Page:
Cherie Gough 10 a.m., April 29
Fatty Freelunch and the Natives
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- "Fatty Weighs In" · March 28, 2012
Fatty Freelunch has been around the block.
“We were the first band to play SOMA, and we were the last band when it closed.” Ms. Freelunch is talking about Len Paul’s original south-of-Market venue downtown. She was the backup singer/dancer for Daddy Long Legs, a San Diego staple on the band scene from 1984 to 1996. The punk/funk/ska band was founded by her older brother, Damien Dunmore, and played places such as L.A. punk showcase Madame Wong’s and the Palladium, where they opened for Fishbone.
“There was Fishbone and Bad Brains, but we were the only black punk rockers on the local scene when we started...I’ve had a mohawk since I was 12.”
While in Daddy Long Legs, Freelunch opened for Mighty Joe Young (later Stone Temple Pilots) in 1990.
“I loved the way Scott Weiland danced,” she recalls of that show at the now-defunct Bodie’s in the Gaslamp. “He asked me to go up onstage with him and dance with him on ‘I Call My Baby Pussy,’ by George Clinton.”
“It was hard times for us black punk rockers back then because we had to go to white clubs to hear the music we liked. We’d be having a great time onstage, and then we’d see the crowd separating. You’d see skinheads coming to the front of the stage. They came in to do damage. You could see it in their eyes. It was hard to tell between the white-supremacist-Nazi-skinhead punks and the regular punk rockers who had the chains, suspenders, combat boots, and bomber jackets. My friends told me terrible stories of being attacked by skinheads. At least four to five shows were shut down because of them.”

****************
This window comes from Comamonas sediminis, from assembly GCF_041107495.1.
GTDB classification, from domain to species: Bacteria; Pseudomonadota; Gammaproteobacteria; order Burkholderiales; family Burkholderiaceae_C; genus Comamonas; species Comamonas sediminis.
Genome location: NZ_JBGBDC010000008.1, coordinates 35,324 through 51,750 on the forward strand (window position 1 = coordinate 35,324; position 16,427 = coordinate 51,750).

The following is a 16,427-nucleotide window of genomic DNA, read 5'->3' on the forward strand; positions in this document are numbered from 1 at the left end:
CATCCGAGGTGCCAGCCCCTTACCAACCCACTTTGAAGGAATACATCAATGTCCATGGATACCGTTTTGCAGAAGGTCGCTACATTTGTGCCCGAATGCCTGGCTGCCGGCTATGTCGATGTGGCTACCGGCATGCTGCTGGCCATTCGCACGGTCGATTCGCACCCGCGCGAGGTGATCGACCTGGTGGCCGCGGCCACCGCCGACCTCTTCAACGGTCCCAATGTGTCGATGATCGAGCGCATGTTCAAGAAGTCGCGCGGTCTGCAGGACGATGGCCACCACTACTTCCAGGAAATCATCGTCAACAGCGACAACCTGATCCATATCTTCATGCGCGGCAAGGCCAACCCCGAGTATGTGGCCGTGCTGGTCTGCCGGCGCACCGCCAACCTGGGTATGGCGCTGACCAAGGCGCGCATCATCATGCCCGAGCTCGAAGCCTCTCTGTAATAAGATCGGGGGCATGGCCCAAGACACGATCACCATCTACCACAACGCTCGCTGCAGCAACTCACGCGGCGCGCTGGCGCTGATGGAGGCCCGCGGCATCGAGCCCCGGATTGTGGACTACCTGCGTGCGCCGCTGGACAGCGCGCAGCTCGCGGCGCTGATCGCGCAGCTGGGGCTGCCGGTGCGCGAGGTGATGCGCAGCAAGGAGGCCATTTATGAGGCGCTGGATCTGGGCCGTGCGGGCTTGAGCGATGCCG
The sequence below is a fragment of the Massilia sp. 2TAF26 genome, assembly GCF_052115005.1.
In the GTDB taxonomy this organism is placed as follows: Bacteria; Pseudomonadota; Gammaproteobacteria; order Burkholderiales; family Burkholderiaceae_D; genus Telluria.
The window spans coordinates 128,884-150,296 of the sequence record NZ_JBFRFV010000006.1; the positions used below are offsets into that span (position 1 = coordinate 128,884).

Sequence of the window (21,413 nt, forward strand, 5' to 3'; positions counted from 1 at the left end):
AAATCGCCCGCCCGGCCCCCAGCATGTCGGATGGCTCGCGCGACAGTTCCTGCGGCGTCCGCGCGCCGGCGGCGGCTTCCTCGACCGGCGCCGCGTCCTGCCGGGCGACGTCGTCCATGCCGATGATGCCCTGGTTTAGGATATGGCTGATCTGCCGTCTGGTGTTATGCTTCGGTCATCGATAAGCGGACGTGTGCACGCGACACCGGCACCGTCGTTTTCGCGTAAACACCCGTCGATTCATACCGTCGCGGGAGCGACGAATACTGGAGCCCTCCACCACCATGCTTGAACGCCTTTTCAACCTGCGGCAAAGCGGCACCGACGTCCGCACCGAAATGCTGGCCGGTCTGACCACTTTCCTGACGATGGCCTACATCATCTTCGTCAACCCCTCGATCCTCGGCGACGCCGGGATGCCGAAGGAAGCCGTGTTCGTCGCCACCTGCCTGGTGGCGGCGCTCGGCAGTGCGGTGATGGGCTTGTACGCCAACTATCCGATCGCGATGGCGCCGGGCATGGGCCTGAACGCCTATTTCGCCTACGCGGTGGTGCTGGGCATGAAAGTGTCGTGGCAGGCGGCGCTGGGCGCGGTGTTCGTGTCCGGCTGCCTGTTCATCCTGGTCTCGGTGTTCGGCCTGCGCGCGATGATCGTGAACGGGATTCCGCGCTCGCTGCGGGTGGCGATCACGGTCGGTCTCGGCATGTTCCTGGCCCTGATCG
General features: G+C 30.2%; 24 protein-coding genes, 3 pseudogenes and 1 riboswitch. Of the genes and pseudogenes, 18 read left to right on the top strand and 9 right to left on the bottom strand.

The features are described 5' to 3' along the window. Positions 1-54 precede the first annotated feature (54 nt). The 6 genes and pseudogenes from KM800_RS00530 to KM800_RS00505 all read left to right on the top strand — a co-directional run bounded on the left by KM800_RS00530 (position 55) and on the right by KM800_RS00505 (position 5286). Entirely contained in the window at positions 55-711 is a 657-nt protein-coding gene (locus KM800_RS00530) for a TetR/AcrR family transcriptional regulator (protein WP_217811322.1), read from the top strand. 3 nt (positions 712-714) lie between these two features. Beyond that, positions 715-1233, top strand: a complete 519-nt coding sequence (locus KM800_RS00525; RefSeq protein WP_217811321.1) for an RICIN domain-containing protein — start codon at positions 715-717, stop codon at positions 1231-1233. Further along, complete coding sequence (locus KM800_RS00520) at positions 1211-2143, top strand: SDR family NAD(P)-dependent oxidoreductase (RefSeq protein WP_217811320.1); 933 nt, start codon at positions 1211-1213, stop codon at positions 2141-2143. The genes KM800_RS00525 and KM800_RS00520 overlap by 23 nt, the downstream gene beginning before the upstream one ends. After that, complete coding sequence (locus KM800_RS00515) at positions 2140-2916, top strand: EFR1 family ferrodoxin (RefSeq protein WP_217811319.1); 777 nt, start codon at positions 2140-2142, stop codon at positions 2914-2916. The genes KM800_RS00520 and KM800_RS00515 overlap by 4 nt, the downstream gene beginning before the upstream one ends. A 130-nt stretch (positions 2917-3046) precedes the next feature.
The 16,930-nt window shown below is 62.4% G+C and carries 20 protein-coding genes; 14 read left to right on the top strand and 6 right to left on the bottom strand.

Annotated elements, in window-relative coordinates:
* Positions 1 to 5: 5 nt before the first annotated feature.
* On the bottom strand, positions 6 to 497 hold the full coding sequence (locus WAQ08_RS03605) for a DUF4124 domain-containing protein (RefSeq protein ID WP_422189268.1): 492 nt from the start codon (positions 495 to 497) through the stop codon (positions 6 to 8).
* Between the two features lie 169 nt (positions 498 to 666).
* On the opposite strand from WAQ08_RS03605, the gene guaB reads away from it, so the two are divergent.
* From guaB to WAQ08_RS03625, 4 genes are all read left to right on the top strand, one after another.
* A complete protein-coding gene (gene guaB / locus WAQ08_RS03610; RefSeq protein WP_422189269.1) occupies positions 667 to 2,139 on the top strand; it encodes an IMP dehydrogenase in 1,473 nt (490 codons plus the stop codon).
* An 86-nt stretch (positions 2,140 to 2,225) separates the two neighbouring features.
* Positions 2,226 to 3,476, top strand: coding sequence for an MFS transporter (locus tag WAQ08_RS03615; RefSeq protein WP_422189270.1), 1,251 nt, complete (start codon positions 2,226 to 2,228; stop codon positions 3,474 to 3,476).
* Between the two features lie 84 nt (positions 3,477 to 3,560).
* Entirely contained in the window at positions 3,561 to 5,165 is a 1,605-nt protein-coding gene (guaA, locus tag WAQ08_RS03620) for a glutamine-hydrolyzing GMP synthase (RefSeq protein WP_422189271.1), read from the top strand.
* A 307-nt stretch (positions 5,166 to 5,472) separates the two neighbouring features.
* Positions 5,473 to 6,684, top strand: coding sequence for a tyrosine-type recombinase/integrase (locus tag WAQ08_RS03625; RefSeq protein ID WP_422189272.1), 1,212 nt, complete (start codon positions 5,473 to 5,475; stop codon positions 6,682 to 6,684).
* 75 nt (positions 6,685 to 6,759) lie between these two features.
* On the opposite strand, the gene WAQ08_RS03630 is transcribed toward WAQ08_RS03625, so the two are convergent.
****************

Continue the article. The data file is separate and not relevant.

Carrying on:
As of 2012, in her 40s with four children ranging in age from 2 to 24, Freelunch fronts her own six-member reggae/funk/rap/R&B band called Fatty Freelunch and the Natives. Though she raps in her new group, Freelunch says she’s trying to get fans to know that there’s more to music than hip-hop.
“It’s getting so predictable. I’m really tired of seeing 12 [rappers] onstage with one microphone. I’m trying to infiltrate my music into the hip-hop scene. Anyone can talk about bling and titties all day. I say [to the rappers] that since you don’t sing and you don’t play an instrument, you should at least have lyrics that mean something. A lot of hip-hop is very shallow to me.”
Fatty says she has made some headway into connecting with the predominantly hip-hop crowd that comes to see her band play every Wednesday night at Riley’s in Point Loma.
“The world is fucked up. I write to keep from cussing people out. We have to do something. Writing lyrics keeps you sane.”
Fatty says she is working on a musical play. “It’s Fatty Freelunch’s Fudge Factory. It’s a black version of Willy Wonka’s Chocolate Factory...pygmys instead of umpa-lumpas.”
Freelunch has bounced back and forth between L.A. and San Diego. “I ran away when I was in sixth grade. I would hang out with the Hollywood punk rockers in abandoned buildings like Errol Flynn’s mansion. Tourists from Australia and China would see our mohawks and take our pictures standing on the corner. We made them pay us for that...after six months up there, my mom found me and took me back.”
“I had to get out. L.A. is an evil place. If you ask me, it needs a big bucket of bleach to be dumped over it. There is gum on the sidewalk every six feet. San Diego is a much cleaner place.”